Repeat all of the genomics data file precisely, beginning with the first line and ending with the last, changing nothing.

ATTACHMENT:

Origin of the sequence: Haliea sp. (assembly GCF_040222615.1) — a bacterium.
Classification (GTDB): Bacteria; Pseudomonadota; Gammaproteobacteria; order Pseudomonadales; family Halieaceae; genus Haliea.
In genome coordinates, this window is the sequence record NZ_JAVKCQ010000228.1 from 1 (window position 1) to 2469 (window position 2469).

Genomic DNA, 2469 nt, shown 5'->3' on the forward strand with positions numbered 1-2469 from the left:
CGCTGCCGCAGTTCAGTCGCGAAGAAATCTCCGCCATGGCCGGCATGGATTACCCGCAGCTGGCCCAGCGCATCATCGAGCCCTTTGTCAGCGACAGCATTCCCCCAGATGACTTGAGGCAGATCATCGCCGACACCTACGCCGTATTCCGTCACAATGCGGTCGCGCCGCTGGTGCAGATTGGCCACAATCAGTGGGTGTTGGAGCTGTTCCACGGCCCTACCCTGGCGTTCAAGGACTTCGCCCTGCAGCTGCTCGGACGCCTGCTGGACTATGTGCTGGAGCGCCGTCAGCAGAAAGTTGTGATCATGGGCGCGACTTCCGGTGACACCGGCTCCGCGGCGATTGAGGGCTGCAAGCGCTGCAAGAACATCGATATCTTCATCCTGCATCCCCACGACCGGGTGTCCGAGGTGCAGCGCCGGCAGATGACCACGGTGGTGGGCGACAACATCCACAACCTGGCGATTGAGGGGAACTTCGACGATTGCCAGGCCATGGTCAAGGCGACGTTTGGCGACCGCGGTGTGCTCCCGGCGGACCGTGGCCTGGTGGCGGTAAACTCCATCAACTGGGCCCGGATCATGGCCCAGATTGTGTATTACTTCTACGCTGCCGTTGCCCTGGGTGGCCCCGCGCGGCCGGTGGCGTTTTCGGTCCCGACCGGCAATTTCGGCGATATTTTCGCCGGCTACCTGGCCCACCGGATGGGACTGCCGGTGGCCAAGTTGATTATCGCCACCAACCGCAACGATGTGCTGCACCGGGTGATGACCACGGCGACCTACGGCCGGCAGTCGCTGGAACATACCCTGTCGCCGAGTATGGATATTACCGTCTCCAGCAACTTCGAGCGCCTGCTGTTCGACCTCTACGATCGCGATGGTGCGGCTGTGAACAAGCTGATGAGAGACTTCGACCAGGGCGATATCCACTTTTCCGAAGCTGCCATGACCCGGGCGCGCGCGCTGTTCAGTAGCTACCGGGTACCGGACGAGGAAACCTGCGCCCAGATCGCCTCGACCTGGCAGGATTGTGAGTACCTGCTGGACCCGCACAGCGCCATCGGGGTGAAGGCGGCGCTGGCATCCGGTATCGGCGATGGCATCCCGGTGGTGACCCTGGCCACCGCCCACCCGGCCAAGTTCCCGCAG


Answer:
Origin of the sequence: Haliea sp. (assembly GCF_040222615.1) — a bacterium.
Classification (GTDB): Bacteria; Pseudomonadota; Gammaproteobacteria; order Pseudomonadales; family Halieaceae; genus Haliea.
In genome coordinates, this window is the sequence record NZ_JAVKCQ010000228.1 from 1 (window position 1) to 2469 (window position 2469).

Genomic DNA, 2469 nt, shown 5'->3' on the forward strand with positions numbered 1-2469 from the left:
CGCTGCCGCAGTTCAGTCGCGAAGAAATCTCCGCCATGGCCGGCATGGATTACCCGCAGCTGGCCCAGCGCATCATCGAGCCCTTTGTCAGCGACAGCATTCCCCCAGATGACTTGAGGCAGATCATCGCCGACACCTACGCCGTATTCCGTCACAATGCGGTCGCGCCGCTGGTGCAGATTGGCCACAATCAGTGGGTGTTGGAGCTGTTCCACGGCCCTACCCTGGCGTTCAAGGACTTCGCCCTGCAGCTGCTCGGACGCCTGCTGGACTATGTGCTGGAGCGCCGTCAGCAGAAAGTTGTGATCATGGGCGCGACTTCCGGTGACACCGGCTCCGCGGCGATTGAGGGCTGCAAGCGCTGCAAGAACATCGATATCTTCATCCTGCATCCCCACGACCGGGTGTCCGAGGTGCAGCGCCGGCAGATGACCACGGTGGTGGGCGACAACATCCACAACCTGGCGATTGAGGGGAACTTCGACGATTGCCAGGCCATGGTCAAGGCGACGTTTGGCGACCGCGGTGTGCTCCCGGCGGACCGTGGCCTGGTGGCGGTAAACTCCATCAACTGGGCCCGGATCATGGCCCAGATTGTGTATTACTTCTACGCTGCCGTTGCCCTGGGTGGCCCCGCGCGGCCGGTGGCGTTTTCGGTCCCGACCGGCAATTTCGGCGATATTTTCGCCGGCTACCTGGCCCACCGGATGGGACTGCCGGTGGCCAAGTTGATTATCGCCACCAACCGCAACGATGTGCTGCACCGGGTGATGACCACGGCGACCTACGGCCGGCAGTCGCTGGAACATACCCTGTCGCCGAGTATGGATATTACCGTCTCCAGCAACTTCGAGCGCCTGCTGTTCGACCTCTACGATCGCGATGGTGCGGCTGTGAACAAGCTGATGAGAGACTTCGACCAGGGCGATATCCACTTTTCCGAAGCTGCCATGACCCGGGCGCGCGCGCTGTTCAGTAGCTACCGGGTACCGGACGAGGAAACCTGCGCCCAGATCGCCTCGACCTGGCAGGATTGTGAGTACCTGCTGGACCCGCACAGCGCCATCGGGGTGAAGGCGGCGCTGGCATCCGGTATCGGCGATGGCATCCCGGTGGTGACCCTGGCCACCGCCCACCCGGCCAAGTTCCCGCAG